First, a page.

- One group quit exercising completely for six weeks--and just enjoyed their high fat, caloric diet.
- Two groups participated in serious, supervised morning workouts, both with an equal energy expenditure.
- One of the exercise groups ate a hefty-carbo-rich breakfast before they exercised, and also drank a sports drink during exercise.
- The third group worked out before breakfast, on an empty stomach, and only drank water while exercising. But afterwards...they chowed-down on the same calorie-rich breakfast as the breakfast-eating exercisers had enjoyed.
The results are compelling.
- Bad News. The breakfast-eating non-exercisers packed on six additional pounds in six weeks! And it gets even worse. They developed insulin-resistance, their muscles no-longer efficiently pulling glucose out of their bloodstream, and they started "storing fat within and between their muscle cells". The Lesson Here: Don't plan on skipping exercise after holiday partying!
- Somewhat Better News. The group who ate a hefty breakfast before working out gained about half as much weight as the non-exercise group. And just like the non-exercisers, they too became more insulin-resistant, and started storing more fat in their muscles.
- Best News. The exercisers who skipped breakfast gained zero weight, and showed no signs of insulin resistance. And they still got to eat a hefty breakfast--but after they worked out.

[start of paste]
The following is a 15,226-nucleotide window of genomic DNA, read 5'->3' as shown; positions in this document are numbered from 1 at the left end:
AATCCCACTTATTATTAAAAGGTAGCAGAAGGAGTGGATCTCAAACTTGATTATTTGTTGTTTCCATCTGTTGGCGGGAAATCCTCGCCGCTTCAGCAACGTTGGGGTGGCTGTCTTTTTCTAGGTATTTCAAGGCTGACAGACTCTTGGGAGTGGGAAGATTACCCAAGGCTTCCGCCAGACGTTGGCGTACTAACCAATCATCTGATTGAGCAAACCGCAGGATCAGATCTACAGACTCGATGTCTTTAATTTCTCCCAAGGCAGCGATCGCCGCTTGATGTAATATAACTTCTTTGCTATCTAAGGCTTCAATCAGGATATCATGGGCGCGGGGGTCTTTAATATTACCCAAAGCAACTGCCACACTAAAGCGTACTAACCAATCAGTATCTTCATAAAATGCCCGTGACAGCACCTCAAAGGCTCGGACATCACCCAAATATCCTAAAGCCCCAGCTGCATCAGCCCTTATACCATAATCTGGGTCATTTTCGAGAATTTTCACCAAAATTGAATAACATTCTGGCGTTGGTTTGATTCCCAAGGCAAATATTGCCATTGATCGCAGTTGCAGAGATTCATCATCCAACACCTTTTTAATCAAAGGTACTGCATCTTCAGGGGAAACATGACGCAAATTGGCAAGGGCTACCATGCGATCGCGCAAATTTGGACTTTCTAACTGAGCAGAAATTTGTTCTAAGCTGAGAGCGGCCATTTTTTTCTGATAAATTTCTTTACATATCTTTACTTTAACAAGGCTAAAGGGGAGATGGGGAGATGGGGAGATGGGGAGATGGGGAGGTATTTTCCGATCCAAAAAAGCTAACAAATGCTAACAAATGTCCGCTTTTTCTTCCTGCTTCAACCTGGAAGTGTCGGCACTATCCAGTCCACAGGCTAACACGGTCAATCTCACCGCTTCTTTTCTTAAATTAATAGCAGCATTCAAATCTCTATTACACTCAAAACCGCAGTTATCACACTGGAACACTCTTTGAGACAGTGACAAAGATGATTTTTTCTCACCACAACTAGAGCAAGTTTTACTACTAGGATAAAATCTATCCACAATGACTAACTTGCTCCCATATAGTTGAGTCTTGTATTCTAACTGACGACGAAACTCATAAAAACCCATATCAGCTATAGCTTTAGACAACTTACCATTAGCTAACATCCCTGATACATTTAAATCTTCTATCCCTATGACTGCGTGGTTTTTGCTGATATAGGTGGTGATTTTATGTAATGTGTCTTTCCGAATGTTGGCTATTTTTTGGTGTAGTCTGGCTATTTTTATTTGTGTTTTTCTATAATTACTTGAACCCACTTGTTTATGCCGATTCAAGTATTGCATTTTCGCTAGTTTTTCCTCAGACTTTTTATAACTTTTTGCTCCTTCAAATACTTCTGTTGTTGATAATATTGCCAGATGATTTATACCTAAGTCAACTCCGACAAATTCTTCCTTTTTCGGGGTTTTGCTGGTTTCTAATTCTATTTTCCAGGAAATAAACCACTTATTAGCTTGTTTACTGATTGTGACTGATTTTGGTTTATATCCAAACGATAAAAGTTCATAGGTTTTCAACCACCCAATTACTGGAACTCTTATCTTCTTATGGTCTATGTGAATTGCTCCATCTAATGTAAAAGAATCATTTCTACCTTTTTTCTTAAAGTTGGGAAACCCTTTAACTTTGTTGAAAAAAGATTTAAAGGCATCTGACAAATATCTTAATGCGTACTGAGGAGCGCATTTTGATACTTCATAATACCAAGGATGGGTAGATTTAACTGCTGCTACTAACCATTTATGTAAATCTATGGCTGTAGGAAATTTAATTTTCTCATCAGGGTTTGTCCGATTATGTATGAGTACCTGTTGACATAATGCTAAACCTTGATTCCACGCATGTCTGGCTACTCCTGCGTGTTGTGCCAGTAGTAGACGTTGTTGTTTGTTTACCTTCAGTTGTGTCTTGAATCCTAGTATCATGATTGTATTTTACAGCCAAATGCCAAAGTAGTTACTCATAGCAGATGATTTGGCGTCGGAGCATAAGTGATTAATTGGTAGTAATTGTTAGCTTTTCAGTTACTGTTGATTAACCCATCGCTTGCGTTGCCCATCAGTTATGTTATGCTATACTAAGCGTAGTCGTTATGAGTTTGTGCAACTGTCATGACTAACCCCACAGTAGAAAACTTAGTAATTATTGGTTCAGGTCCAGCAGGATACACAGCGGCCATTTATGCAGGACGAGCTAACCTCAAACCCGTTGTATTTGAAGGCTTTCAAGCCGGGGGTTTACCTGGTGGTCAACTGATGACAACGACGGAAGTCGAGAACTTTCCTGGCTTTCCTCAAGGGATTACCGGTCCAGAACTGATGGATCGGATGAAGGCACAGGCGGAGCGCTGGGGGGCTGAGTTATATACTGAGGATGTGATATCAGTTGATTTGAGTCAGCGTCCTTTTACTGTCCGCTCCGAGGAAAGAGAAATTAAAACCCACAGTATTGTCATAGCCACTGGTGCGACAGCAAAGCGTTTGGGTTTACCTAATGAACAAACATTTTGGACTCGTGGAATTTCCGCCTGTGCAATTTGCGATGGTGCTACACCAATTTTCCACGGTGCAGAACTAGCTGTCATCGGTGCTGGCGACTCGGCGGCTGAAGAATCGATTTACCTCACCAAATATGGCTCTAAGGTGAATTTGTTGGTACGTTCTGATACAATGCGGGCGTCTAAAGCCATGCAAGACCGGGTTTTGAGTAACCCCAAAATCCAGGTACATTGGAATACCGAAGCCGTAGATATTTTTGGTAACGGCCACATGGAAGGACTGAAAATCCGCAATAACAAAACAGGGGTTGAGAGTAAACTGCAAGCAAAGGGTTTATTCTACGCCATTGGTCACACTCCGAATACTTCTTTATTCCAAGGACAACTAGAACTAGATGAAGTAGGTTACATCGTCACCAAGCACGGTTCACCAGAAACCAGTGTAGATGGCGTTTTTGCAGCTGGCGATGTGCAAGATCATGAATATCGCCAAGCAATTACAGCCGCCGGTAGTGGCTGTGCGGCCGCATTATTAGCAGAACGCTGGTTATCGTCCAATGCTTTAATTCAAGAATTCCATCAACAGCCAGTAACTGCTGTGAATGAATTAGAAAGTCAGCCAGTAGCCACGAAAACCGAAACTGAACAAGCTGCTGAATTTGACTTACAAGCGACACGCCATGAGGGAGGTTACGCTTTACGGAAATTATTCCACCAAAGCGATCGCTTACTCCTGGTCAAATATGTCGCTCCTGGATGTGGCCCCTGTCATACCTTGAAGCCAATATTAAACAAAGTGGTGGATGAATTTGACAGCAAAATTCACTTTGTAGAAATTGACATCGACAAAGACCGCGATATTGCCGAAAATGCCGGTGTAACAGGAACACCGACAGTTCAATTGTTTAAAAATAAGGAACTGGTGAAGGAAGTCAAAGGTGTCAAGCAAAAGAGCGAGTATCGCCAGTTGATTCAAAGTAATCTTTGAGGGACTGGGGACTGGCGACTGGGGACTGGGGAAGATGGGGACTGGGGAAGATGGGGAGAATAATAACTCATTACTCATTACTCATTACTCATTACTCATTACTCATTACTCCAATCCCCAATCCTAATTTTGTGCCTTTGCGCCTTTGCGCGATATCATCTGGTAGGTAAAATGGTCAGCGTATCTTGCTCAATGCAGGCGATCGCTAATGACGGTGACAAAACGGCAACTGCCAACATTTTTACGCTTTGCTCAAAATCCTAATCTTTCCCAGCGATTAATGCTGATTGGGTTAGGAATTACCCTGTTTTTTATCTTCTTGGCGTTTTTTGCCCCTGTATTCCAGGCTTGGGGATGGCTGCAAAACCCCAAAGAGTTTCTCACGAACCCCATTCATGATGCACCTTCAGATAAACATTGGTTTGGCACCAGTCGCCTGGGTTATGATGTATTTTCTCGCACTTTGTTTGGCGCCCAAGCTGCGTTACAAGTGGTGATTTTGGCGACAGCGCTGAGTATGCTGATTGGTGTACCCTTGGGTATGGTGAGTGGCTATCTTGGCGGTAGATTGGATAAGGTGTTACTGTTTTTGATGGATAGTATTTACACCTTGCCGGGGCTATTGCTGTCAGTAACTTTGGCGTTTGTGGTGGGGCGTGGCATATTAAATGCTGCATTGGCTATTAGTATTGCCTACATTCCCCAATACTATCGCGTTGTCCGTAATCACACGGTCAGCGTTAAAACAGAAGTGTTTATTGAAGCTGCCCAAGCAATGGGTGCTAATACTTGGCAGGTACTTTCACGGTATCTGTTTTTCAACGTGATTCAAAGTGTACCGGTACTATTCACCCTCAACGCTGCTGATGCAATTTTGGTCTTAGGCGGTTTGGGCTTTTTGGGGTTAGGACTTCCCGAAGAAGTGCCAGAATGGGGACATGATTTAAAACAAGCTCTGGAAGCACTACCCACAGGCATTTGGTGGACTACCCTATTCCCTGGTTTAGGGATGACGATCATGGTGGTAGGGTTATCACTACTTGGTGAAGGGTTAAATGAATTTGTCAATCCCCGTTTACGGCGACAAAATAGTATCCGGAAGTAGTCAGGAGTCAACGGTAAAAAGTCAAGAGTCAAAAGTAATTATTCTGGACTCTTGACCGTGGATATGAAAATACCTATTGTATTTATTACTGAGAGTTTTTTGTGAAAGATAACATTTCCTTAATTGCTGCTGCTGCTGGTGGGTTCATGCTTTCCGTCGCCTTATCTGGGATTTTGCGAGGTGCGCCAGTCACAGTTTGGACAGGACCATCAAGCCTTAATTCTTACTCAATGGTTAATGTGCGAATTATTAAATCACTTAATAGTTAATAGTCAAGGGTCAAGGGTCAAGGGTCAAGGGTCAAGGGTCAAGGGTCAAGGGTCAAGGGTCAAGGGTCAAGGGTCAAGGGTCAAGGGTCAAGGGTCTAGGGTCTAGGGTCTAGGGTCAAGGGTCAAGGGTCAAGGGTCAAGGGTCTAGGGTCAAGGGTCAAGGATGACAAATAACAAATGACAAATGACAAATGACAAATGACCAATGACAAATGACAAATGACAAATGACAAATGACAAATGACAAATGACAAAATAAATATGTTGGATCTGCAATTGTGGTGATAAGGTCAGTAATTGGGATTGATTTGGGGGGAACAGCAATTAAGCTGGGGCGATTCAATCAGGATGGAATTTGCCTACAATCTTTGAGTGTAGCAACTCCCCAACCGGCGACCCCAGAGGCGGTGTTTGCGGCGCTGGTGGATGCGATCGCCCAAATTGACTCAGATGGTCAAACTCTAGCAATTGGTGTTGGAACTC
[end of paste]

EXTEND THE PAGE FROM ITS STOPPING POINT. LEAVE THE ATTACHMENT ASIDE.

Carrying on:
Take-away message: When you indulge at a holiday party, be sure to exercise on an empty stomach the following morning. Eat breakfast after your workout. Read the entire article for the "rest of the story!"
As for me, since returning home from our Thanksgiving trip to St. Louis, I haven't skipped out on any of my usual exercise routines. In a week I fit in 4 days of spinning, 3 days of yoga, 2 days of weights, & one or two days of rest a week. In spite of various sugary indulgences (like handfuls of leftover vegan chocolate chips that I had around because I was baking for company), restaurant dinners, dinner at friends' homes, holiday parties, and a wedding--not one extra pound has been gained so far.
Enough of the Holiday YouTube Videos - This One Might Be a Real Life-Changer
I just discovered this powerful video this morning, thanks to James Brown at the Dr. McDougall site. You'll hear first-hand how fifty-something James Brown ended up bypassing on bypass surgery--with the blessings of his originally skeptical cardiologist.
Brown had been on high blood pressure meds since he was 23; by his fifties this 5' 7"er weighed 206 pounds; his cholesterol was 339; and he was starting to experience chest pains. Talk about a "do-over"! Brown really did it. If you aren't seeing the video in this post, click here.
The Healthy Librarian's "Enlightened" Version of Company-Worthy Ten-Minute Asparagus & Brown Rice
Looking for a healthy recipe for the holiday season that everyone can enjoy? This might be it.
Last January I discovered Heidi Swanson's amazing garlicky & lemony-tahini dressed garbanzo bean, rice & asparagus salad. I brought it work, and everyone who tasted it ended up making it. It's that good.
But, it's also loaded with fat: over a third of a cup of olive oil, 1/4 cup of tahini, and 1 cup of slivered almonds. Gee, and I used to think this was a healthy meal. I haven't made it since June 18, 2010 when I started eating "no-added fat" ala Esselstyn style.